Below you will find answers for many commonly asked questions, as well as responses to the questions asked during and after our first public forum. We will update our information as the home renovation progresses and we can be more clear on a launch date. Questions regarding city process, local ordinances, etc. should be addressed to the City of Coronado.
Founded in 2006, GenerateHope is the first long-term integrated recovery home program specifically for sex trafficking survivors in San Diego County. The program has been a highly successful model for long-term care and helped more than 90 survivors.
Our comprehensive trauma recovery program takes somewhere between nine and 18 months to complete. During that time, our survivors live as a family with two house moms and interact with trained and trauma-informed staff that provide a variety of personal and group therapies, clinical assessments, safety and life skills training. A licensed teacher assists in the survivors' education to GED or community college. Each young woman has the support of a personal mentor, a customized case management plan, and participate in house outings. The women in the program "graduate" to transitional housing or to their own independent living when they have been restored to social and physical health, psychological and PTSD test scores are in a safe range, they have learned financial and life skills independence, and have demonstrated the ability to progress in a personal education or vocational plan for their future.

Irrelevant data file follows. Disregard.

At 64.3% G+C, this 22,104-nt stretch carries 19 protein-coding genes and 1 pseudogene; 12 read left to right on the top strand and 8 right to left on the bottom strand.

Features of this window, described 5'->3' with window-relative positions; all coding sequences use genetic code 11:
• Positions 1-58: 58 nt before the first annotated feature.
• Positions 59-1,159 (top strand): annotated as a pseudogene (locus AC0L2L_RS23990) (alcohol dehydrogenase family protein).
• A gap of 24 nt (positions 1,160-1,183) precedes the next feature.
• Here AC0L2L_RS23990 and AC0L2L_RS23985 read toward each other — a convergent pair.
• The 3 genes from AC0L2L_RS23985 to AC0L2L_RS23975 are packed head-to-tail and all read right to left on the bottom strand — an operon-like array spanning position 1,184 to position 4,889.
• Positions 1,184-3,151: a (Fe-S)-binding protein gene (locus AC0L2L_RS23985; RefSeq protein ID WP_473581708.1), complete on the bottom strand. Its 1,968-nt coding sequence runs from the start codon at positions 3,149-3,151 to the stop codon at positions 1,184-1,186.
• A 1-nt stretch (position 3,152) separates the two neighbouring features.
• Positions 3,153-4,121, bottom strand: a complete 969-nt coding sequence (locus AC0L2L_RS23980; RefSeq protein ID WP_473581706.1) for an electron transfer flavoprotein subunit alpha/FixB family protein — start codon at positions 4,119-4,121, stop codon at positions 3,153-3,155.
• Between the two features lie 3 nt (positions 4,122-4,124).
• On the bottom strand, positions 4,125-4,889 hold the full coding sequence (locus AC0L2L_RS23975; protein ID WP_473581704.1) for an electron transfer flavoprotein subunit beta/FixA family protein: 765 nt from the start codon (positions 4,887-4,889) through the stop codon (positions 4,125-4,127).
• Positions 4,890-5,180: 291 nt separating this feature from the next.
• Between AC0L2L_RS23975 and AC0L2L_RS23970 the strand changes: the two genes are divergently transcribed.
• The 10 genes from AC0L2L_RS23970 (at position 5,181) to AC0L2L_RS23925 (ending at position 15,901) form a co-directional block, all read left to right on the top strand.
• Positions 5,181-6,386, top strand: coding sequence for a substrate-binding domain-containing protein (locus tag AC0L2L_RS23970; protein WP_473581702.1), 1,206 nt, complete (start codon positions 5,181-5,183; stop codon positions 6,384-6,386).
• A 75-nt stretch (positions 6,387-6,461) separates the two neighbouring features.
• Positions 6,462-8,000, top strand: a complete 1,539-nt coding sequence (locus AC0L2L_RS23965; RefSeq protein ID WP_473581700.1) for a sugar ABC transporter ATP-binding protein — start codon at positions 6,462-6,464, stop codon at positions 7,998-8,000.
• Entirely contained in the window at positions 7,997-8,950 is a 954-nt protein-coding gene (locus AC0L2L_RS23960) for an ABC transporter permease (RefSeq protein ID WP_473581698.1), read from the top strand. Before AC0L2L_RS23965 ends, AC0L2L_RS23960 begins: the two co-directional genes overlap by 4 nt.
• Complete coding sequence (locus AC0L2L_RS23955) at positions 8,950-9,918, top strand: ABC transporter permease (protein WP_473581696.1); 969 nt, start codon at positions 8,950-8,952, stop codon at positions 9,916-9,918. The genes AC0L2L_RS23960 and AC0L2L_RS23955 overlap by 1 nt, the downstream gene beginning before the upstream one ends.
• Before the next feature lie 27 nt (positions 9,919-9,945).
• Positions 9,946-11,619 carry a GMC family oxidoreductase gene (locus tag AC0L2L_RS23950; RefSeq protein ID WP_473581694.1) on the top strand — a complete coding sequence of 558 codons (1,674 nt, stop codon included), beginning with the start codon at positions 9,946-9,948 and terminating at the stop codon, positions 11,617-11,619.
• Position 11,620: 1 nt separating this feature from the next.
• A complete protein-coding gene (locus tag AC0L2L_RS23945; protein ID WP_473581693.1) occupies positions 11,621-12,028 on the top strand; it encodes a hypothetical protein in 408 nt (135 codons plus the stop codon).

GenerateHope works to educate the community and schools regarding the ploys of the traffickers and provide prevention and awareness advocacy for young teens and their peers and parents. GenerateHope also partners with local law enforcement, judicial, and public policy task forces to help put an end to human trafficking in San Diego.
Although the home on Coronado is an impressive historic mansion, the survivors in our program view the location as just one more optional support on the way to their goal of personal independence. While we support our survivors as if they were our own sisters, daughters or granddaughters, we do not believe a temporary stay in such a large house creates any impediments to their eventual transition to “real life” in affordable housing.
We do firmly believe that planning their transition as part of a close-knit, connected and generous community will greatly help the survivors as they formulate their life plans and learn to follow their dreams. These women had their freedom taken away from them in a way most of us can ever comprehend, and what they want most is to be accepted, safe and eventually independent.